Where Were You?

There are certain things that happen in one's life that are forever etched in their mind. The news is so shocking or the event is so astounding that a person mentally records every facet of the experience to the point that years later they will have a flashback which is complete in every detail.

I have the wonderful privilege of being able to remember things from my second year of life. I often play a little game with myself. I begin thinking on a subject and I mull it over very slowly and completely. One will be surprised what small and intricate memories will emerge from the "fog" of time. When I was about four years old, my family all lived in a large, white house about three blocks off the downtown area of Tifton. We lived on Central Avenue in the 400 block. There were three families living in the same large house because the Second World War was being fought and the men of the family were all in the military in various parts of the world. The only man in the house was my Grandfather Golden. My mother and grandmother showed me how to cross Central Avenue and go to the corner grocery for them. "Now, Bill, look both ways and when there is no car coming you run across the street to the other side. And, when you come back, look both ways again and scoot across the street again." It was certainly a different day! Well, one day, I was sent to "The Busy Corner" grocery to pick up a loaf of bread. The money was sent with me and the ladies always got he needed item for me. When I went into the little store, I noticed that all the ladies were crying. I was upset by this situation and when I got back home I told my Grandmother that something was terribly wrong because all the ladies in the store were crying. She quickly called her friend who owned The Busy Corner and inquired as to what may be wrong. Her friend told her that they had just heard on the radio that President Roosevelt had died. That event and experience is indelibly etched into my mind after all these years.

Years later, while working at WWGS in Tifton, there was a similar experience. One day, I had completed my "air" time and was in an office writing copy for commercials. I was deeply engrossed in my writing when Frank Raley, our news director, rushed by the office in a very excited state. As he passed my door he said: "President Kennedy has been shot." We all jumped to our feet and made our way to the teletype room. There was no internet in those days and the teletype was the fastest way to get news. Four or five of us crowded around the teletype machine which was belching a long sheet of yellow teletype paper telling us of the events in Dallas just a few minutes before. Frank Raley quickly went into the control room and took over telling the public about the events as they emerged. I was standing at the teletype tearing off any sentence and paragraph which emerged and rushing it into the control room for Frank to announce. I remember standing at that that machine which was clicking and clacking at a furious rate. Jack Reynolds joined me. We stood there with hearts beating quickly, heads spinning at the news emerging. Suddenly, two words emerged which changed the world and sent us reeling: "Kennedy dead." I tore off the deadly two-word sentence and rushed it to Frank who was working up a very emotional sweat as he spoke of the events and informed the people of the surrounding area of the tragedy. I handed him the words and with trembling voice he said: "I have some terrible news for you. The President is dead. Something strange happened to all of us. No one was talking. Nothing else could be said. The control room was packed with employees. Hardly room to breathe. The air was thick. The mood was somber. The reality crashed home with terrible impact. No one could believe it. The day had started off as normal. All was well until the teletype began to relay the horrible news of the assignation of President Kennedy, the most popular President we had known to that point.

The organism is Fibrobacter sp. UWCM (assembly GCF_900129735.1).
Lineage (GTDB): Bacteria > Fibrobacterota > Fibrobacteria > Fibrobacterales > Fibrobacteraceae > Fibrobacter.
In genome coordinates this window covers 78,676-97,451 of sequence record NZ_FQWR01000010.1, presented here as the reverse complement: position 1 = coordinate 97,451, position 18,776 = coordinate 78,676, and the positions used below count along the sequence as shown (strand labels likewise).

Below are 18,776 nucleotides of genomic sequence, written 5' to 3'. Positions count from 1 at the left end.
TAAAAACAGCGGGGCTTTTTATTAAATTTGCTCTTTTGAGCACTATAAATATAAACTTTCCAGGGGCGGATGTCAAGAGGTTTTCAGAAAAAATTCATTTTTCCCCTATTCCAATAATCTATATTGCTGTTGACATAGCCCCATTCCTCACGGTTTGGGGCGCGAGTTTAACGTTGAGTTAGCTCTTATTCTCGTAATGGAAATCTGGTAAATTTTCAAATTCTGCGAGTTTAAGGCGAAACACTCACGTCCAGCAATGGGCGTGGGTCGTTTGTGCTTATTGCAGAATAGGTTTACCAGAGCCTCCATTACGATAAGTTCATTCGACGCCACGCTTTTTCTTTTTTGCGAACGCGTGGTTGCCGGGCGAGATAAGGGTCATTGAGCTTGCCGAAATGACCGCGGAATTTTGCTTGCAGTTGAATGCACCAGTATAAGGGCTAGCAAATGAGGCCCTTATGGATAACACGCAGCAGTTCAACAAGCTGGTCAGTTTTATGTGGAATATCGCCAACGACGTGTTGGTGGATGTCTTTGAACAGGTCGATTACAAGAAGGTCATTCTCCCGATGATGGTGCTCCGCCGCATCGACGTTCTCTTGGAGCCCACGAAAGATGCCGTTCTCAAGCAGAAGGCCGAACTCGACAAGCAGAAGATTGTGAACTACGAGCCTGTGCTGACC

Many times over the intervening years, I have had a flashback to those moments, especially the one when Jack Reynolds and I watched those words emerge from the teletype machine.....K...E...N...N...E...D...Y D...E....A...D! I have wished many times that I had preserved those words on the original teletype paper because they were words that are etched in my mind forever. I will always remember where I was when I learned of President Kennedy's assignation. I was in the teletype room of WWGS in Tifton, Ga. It was a small room crowded with news machines. It was an insignificant little room from which emerged the devastating news of our Presidents death.

The human mind is an amazing thing. It can file things away which can never be erased. Every vivid facet of the memory is saved. My memory has forever "saved" the events of November 22, 1963.

William F. Harrell

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